Cool sound design and audio effects projects

Every year, I teach two classes (modules), Sound Design and Digital Audio Effects. In both classes, the final assignment involves creating an original work that involves audio programming and using concepts taught in class. But the students also have a lot of free reign to experiment and explore their own ideas. Last year, I had a well received blog entry about the projects.

The results are always great. Lots of really cool ideas, many of which could lead to a publication, or would be great to listen to regardless of the fact that it was an assignment. Here’s a few of the projects this year.

From the Sound Design class;

  • A truly novel abstract sound synthesis (amplitude and frequency modulation) where parameters are controlled by pitch recognition and face recognition machine learning models, using the microphone and the webcam. Users could use their voice and move their face around to affect the sound.
  • An impressive one had six sound models: rain, bouncing ball, sea waves, fire, wind and explosions. It also had a website where each synthesised sound could be compared against real recordings. We couldn’t always tell which was real and which was synthesised!


  • An auditory model of a London Underground train, from the perspective of a passenger on a train, or waiting at a platform. It had a great animation.


  • Two projects involved creating interactive soundscapes auralising an image. One involved a famous photo taken by the photographer, Gregory Crewdson. encapsulating  a dark side of suburban America through surreal, cinematic imagery. The other was an estate area, where there are no bodies visible , giving the impression of an eerie atmosphere where background noises and small sounds are given prominence.

And from the Digital Audio Effects class;

  • A create-your-own distortion effect, where the user can interactively modify the wave shaping curve.
  • Input dependant modulation signal based on the physical mass/ spring system
  • A Swedish death metal guitar effect combining lots of effects for a very distinctive sound
  • A very creative all-in-one audio toy, ‘Ring delay’. This  augmented ping-pong delay effect gives controls over the panning of the delays, the equalization of the audio input and delays, and the output gain. Delays can be played backwards, and the output can be set out-of-phase. Finally, a ring modulator can modulate the audio input to create new sounds to be delayed.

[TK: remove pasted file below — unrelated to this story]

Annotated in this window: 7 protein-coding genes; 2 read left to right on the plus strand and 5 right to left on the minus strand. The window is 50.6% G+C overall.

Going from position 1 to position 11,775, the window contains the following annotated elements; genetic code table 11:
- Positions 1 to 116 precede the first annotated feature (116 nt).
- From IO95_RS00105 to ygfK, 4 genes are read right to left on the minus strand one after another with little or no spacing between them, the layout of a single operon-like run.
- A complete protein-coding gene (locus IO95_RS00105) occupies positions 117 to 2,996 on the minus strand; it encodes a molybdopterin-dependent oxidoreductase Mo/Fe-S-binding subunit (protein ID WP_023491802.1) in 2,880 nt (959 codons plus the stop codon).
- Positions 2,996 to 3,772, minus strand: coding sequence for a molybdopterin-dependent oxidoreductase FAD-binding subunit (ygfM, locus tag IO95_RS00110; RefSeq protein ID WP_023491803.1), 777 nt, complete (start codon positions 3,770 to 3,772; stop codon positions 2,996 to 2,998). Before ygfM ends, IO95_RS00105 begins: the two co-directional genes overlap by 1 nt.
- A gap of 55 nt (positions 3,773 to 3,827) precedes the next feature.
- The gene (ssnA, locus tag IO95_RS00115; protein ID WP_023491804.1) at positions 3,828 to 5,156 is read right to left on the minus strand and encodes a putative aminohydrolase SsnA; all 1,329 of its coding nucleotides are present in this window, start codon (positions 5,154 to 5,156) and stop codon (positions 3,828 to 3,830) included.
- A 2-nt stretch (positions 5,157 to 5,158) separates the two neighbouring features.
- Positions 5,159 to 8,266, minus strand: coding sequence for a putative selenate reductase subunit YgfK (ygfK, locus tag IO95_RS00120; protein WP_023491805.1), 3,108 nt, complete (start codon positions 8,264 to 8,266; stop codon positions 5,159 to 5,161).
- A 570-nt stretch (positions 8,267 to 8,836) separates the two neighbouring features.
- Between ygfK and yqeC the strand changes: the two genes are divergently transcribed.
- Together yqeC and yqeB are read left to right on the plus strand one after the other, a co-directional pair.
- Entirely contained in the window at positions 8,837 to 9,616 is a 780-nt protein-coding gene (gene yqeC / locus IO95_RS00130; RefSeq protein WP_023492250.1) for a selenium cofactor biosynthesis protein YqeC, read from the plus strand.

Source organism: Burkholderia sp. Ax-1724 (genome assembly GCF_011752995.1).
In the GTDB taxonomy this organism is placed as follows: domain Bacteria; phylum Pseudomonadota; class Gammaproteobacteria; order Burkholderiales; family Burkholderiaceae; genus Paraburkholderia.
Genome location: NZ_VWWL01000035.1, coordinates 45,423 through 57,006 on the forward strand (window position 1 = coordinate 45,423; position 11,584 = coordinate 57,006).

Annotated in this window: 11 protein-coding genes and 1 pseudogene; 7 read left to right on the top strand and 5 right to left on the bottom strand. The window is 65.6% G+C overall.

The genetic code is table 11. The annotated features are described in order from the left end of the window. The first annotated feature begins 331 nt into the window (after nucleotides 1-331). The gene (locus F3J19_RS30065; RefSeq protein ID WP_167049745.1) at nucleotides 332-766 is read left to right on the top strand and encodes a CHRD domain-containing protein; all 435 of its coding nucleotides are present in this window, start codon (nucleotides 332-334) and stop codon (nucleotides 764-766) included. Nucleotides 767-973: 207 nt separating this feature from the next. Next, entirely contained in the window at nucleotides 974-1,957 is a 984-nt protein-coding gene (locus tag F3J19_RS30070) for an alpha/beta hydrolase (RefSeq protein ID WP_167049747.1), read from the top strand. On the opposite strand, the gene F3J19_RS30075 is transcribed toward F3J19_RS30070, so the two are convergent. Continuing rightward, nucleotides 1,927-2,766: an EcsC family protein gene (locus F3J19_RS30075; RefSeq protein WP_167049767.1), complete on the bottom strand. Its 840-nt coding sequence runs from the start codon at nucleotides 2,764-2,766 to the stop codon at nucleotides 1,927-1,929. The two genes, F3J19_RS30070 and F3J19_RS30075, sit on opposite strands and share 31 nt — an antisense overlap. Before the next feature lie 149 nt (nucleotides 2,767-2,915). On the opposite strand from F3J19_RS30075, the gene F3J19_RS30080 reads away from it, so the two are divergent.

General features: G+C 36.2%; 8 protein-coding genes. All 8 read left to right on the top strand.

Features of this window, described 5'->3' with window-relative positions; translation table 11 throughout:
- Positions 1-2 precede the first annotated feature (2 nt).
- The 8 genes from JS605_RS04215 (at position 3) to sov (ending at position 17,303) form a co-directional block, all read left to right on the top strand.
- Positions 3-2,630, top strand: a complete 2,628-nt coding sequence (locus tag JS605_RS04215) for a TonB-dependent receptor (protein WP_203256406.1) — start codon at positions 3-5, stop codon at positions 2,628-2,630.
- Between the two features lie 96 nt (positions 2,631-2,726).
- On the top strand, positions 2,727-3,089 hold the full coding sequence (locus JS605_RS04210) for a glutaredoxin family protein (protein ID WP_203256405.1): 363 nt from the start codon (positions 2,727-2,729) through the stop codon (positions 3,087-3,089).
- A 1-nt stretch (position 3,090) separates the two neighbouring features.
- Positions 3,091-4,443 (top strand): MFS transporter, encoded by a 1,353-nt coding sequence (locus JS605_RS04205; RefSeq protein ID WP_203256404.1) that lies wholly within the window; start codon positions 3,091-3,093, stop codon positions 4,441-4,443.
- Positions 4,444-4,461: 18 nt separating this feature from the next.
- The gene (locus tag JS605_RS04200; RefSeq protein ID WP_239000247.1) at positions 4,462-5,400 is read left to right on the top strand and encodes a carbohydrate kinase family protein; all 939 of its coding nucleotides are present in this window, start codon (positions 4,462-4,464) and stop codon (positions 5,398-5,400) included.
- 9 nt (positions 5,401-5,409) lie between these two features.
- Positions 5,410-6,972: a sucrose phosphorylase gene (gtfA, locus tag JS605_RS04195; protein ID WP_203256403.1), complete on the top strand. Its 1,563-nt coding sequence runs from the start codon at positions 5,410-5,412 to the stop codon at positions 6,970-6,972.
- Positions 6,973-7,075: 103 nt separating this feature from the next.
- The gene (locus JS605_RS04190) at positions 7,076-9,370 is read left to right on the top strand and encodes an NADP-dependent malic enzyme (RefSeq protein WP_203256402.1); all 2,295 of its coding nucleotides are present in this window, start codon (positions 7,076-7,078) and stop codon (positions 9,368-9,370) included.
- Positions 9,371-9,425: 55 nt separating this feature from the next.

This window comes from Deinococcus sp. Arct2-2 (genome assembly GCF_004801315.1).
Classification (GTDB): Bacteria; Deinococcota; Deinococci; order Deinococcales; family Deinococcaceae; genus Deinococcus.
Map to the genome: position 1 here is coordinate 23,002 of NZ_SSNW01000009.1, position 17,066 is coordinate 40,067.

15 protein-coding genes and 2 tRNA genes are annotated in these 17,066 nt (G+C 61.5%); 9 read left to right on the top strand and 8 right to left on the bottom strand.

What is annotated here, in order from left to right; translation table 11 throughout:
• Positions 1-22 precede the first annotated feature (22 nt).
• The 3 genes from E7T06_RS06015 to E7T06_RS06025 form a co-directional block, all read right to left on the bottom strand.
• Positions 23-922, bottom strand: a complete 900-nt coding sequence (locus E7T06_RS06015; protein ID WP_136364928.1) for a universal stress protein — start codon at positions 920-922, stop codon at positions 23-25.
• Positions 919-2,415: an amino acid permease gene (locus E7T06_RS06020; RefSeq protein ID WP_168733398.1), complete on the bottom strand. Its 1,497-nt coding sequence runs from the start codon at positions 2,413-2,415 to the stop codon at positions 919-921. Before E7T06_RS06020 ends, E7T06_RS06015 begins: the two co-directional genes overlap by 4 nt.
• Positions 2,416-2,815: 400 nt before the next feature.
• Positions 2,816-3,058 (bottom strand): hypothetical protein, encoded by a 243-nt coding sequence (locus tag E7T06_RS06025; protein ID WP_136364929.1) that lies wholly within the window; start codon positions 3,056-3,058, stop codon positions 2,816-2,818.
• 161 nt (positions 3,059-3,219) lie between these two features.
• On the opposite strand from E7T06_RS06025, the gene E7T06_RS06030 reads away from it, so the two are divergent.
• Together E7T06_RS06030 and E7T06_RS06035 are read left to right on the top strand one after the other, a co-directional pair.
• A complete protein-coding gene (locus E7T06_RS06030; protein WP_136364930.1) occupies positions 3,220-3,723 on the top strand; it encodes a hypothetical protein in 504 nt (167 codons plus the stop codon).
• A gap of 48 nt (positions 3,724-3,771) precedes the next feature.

• Chordify, which transforms an incoming signal, ideally individual notes, into a chord of three different pitches.


  • An audio effects chain inspired by interning at a local radio station. The student helped the owner produce tracks using effects chain presets. But this producers understanding of compressors, EQ, distortion effects… was fairly limited. So the student recreated one of the effects chains into a plugin that only has two adjustable parameters which control multiple parameters inside. 
  • Old Styler, a plug-in that applies sort of a ‘vintage’ effect so that it sounds like from an old radio or an old, black and white movie. Here’s how it sounds.
  • There were some advanced reverbs, including a VST implementation of a state-of-the-art reverberation algorithm known as a Scattering Delay Network (SDN), and a Church reverb incorporating some additional effects to get that ‘church sound’ just right.
  • A pretty amazing cave simulator, with both reverb and random water droplet sounds as part of the VST plug-in.


  • A bit crusher, which also had noise, downsampling and filtering to allow lots of ways to degrade the signal.
  • A VST implementation of the Euclidian Algorithm for world rhythms as described by Goddfried Toussaint in his paper The Euclidean Algorithm Generates Traditional Musical Rhythms.
  • A mid/side processor, with excellent analysis to verify that the student got the implementation just right.
  • Multi-functional distortion pedal. Guitarists often compose music in their bedroom and would benefit from having an effect to facilitate filling the song with a range of sounds, traditionally belonging to other instruments. That’s what this plug-in did, using a lot of clever tricks to widen the soundstage of the guitar.
  • Related to the multi-functional distortion, two students created multiband distortion effects.
  • A Python project that separates a track into harmonic, percussive, and residual components which can be adjusted individually.
  • An effect that attempts to resynthesise any audio input with sine wave oscillators that take their frequencies from the well-tempered scale. This goes far beyond auto-tune, yet can be quite subtle.
  • A source separator plug-in based on Dan Barry’s ADRESS algorithm, described here and here. Along with Mikel Gainza, Dan Barry cofounded the company Sonic Ladder, which released the successful software Riffstation, based on their research.

There were many other interesting assignments, including several variations on tape emulation. But this selection really shows both the talent of the students and the possibilities to create new and interesting sounds.